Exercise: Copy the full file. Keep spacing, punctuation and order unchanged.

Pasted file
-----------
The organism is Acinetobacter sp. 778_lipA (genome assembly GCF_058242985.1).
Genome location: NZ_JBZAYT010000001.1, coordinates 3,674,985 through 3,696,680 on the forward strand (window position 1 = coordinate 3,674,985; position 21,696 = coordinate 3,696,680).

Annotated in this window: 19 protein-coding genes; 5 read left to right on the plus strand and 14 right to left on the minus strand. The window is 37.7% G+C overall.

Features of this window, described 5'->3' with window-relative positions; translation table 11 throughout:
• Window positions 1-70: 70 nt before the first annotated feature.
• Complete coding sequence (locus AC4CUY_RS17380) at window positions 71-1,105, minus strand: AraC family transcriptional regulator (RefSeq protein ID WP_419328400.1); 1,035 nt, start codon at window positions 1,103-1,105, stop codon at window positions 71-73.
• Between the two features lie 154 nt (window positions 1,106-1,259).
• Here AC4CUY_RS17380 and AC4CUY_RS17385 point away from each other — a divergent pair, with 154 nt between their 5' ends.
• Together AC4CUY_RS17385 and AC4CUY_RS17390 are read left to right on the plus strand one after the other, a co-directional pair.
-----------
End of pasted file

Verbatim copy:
The organism is Acinetobacter sp. 778_lipA (genome assembly GCF_058242985.1).
Genome location: NZ_JBZAYT010000001.1, coordinates 3,674,985 through 3,696,680 on the forward strand (window position 1 = coordinate 3,674,985; position 21,696 = coordinate 3,696,680).

Annotated in this window: 19 protein-coding genes; 5 read left to right on the plus strand and 14 right to left on the minus strand. The window is 37.7% G+C overall.

Features of this window, described 5'->3' with window-relative positions; translation table 11 throughout:
• Window positions 1-70: 70 nt before the first annotated feature.
• Complete coding sequence (locus AC4CUY_RS17380) at window positions 71-1,105, minus strand: AraC family transcriptional regulator (RefSeq protein ID WP_419328400.1); 1,035 nt, start codon at window positions 1,103-1,105, stop codon at window positions 71-73.
• Between the two features lie 154 nt (window positions 1,106-1,259).
• Here AC4CUY_RS17380 and AC4CUY_RS17385 point away from each other — a divergent pair, with 154 nt between their 5' ends.
• Together AC4CUY_RS17385 and AC4CUY_RS17390 are read left to right on the plus strand one after the other, a co-directional pair.